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Class-Action Lawsuits Are ‘Wrong Way’ for Auto Body Shops to Fight Insurance Companies: Todd Tracy

During a Feb. 17 presentation at the Midwest Auto Body Trade Show in Altoona, Iowa, Tracy explained that he wants to represent body shops in individual lawsuits against insurance companies for short-pay grievances, not class-actions.


Josh Cable has 17 years of experience as a writer and editor for newspapers, B2B publications and marketing organizations. His areas of expertise include U.S. manufacturing, lean/Six Sigma and workplace safety and health.

Attorney Todd Tracy

Attorney Todd Tracy is on a mission to get insurance companies to stop meddling in collision repair work, and he believes that filing class-action lawsuits on behalf of multiple body shops is the wrong way to do it.

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During a Feb. 17 presentation at the Midwest Auto Body Trade Show in Altoona, Iowa, Tracy explained that he wants to represent body shops in individual lawsuits against insurance companies for short-pay grievances.

“I think class action is the wrong way to go,” Tracy said. “The insurance companies start squealing when they have to handle multiple cases. And besides that, do you know who wins on a class action? The lawyers, the companies and the [expert witnesses]. Do you know who gets screwed on class actions? The clients.”

He reminded collision repairers in the audience that some states allow for treble damages, which is triple the amount of a plaintiff’s actual losses.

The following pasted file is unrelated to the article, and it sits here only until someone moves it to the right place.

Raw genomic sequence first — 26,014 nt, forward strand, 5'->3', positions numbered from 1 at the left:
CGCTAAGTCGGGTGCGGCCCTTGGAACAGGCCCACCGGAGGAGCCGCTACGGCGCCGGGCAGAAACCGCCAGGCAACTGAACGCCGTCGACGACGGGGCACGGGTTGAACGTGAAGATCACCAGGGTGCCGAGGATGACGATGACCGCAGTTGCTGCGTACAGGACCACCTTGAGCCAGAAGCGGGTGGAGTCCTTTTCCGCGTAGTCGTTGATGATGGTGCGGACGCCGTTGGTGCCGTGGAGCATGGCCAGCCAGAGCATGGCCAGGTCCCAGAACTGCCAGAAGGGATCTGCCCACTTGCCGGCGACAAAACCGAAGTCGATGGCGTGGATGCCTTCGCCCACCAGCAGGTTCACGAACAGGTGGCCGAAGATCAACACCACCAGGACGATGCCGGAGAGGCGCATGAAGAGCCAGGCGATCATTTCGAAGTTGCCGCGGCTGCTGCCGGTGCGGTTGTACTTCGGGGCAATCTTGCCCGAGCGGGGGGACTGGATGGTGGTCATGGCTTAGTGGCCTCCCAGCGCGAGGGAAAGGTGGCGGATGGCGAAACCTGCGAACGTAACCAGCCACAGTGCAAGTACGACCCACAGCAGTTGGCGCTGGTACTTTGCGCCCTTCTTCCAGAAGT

“If you have $25,000 of short pay with Travelers and you have $17,000 with Geico and you have $12,000 with State Farm, it adds up real quick,” Tracy added. “ … When you’re multiplying everything by three, it turns into real money real quickly.”

When a shop owner asked Tracy if he would agree to gag-order settlements in the lawsuits, Tracy said he would, but only for the dollar amounts, “because I don’t think that’s anybody’s business.” His goal is to expose insurance companies’ behavior to the light of day.

“I never sign confidentiality agreements with respect to gag orders [for] cause of action, because I think that’s abhorrent, frankly,” Tracy said. “We’ve seen what happens when you start covering up safety defects.”


When he elaborated on his point, Tracy didn’t mince words.

“If you all want to just take the money and [sign a gag order], you’d be hiring the wrong lawyer, because you owe it to mankind to let them know that these guys are @$%*,” Tracy said.

Tracy’s presentation was titled “Getting Vehicle Safety Professionals Refocused on Fighting the Insurance Industry,” and he asserted that shops need to arm themselves with some new strategies for taking on the insurance carriers – starting with how they characterize the auto body profession.

“In the spirit of change, you are no longer vehicle repairmen,” Tracy said. “You’re no longer vehicle body shops. You are vehicle safety professionals. You’re on the front lines of safety for God’s sakes.


“Your vehicle crash labs are responsible for returning families to their homes at night. And guess what: You don’t get the luxury of having a bad day at work. If you’re a barista at Starbucks, so what if you make somebody a crappy cup of coffee. … But when you guys make mistakes, people’s lives are at stake.”

He encouraged the auto body industry to adopt this mission statement: “As vehicle safety professionals, we have a moral and legal obligation to ensure that our customers make it home safely because our vehicle repairs were performed properly, responsibly and ethically.”


Insurance carriers, he added, are undermining that mission.

“I firmly believe this, and I will go to my dying grave with this: By dictating improper vehicle repairs for decades, insurance companies have seriously injured and killed thousands of your customers because they are driving around in time bombs.”

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